Tempo Change

Carnavalito's gig tonight, Saturday (7/18) at The Prime Smokehouse in Garner has been shifted back to 8-10 pm.

Free, no cover.

Tuesday, July 14, 2009

Local Band Spotlight: Pachucos Coahuila

Meet Pachucos Coahuila--aka, bouncy rhythm slingers from Coahuila (via Raleigh):

I met accordionist Ramiro at the Farmer's Market last weekend, where he sold me some nice red yarrow and lantana.

Though originated in Colombia, this style of cumbia is favored in Mexico's northern Coahuila state and the associated Texas border region, Ramiro says.

Saturday, July 11, 2009

"Copa Night" MOVES to Parizade TONIGHT (7/11)

The Cobo Brothers' "Copa Night" Social, an institution on second Saturdays, is moving this Saturday (7/11) to new digs: Parizade, located at 2200 W. Main Street at Erwin Square in Durham.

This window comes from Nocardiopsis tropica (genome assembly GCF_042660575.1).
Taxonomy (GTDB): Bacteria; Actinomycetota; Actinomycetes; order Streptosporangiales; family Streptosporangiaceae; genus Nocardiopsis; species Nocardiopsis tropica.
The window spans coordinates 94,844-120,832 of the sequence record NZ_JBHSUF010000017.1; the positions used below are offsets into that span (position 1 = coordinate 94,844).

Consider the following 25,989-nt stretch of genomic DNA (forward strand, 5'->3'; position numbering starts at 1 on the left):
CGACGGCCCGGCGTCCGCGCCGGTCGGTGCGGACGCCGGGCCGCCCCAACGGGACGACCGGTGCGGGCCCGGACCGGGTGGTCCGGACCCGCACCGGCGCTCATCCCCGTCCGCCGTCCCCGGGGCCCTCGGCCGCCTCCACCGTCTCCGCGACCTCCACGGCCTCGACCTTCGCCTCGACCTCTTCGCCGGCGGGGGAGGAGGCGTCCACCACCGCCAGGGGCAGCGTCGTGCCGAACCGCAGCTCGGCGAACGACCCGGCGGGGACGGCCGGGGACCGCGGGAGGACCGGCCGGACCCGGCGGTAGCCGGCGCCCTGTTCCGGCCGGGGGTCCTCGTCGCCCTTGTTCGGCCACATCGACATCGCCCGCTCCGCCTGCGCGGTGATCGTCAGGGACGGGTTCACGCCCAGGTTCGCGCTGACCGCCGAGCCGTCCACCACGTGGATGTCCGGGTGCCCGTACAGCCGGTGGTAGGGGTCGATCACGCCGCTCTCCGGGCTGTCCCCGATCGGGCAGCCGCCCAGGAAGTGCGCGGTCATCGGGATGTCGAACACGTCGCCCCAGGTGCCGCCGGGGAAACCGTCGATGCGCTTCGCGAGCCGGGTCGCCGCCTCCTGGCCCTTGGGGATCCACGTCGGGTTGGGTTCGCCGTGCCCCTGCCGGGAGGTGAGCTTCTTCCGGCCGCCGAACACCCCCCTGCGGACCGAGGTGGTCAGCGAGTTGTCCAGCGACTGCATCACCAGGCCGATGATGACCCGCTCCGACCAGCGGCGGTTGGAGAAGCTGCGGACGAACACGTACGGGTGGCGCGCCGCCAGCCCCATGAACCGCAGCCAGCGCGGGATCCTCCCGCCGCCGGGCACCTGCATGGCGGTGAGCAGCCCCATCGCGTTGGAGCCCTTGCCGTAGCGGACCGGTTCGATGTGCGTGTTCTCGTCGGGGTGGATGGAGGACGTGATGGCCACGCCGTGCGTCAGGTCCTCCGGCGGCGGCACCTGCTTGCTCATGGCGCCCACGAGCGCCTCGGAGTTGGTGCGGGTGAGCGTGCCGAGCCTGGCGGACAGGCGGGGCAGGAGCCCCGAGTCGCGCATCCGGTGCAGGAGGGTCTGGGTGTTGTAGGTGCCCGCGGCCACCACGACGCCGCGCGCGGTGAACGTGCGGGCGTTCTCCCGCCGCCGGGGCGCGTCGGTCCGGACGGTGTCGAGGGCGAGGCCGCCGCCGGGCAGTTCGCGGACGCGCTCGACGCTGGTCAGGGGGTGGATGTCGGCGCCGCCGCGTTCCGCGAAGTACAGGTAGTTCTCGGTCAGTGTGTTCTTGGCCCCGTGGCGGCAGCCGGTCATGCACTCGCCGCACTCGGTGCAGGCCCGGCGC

The reason? Former venue George's Garage recently closed. Parizade, owned by the same restauranteur, is just around the corner from the old nightspot.

Party times at the new venue are shifting slightly, to a half an hour earlier: 10:30pm - 2:30 am. Admission stays at $12, with ladies paying $8 before 11 pm. Dressy attire requested; for more info and directions see the event website.

It may be good timing for the move. Parizade is a bigger space, and has a Latin Party history dating back to...? At some point I'll recount the unofficial history.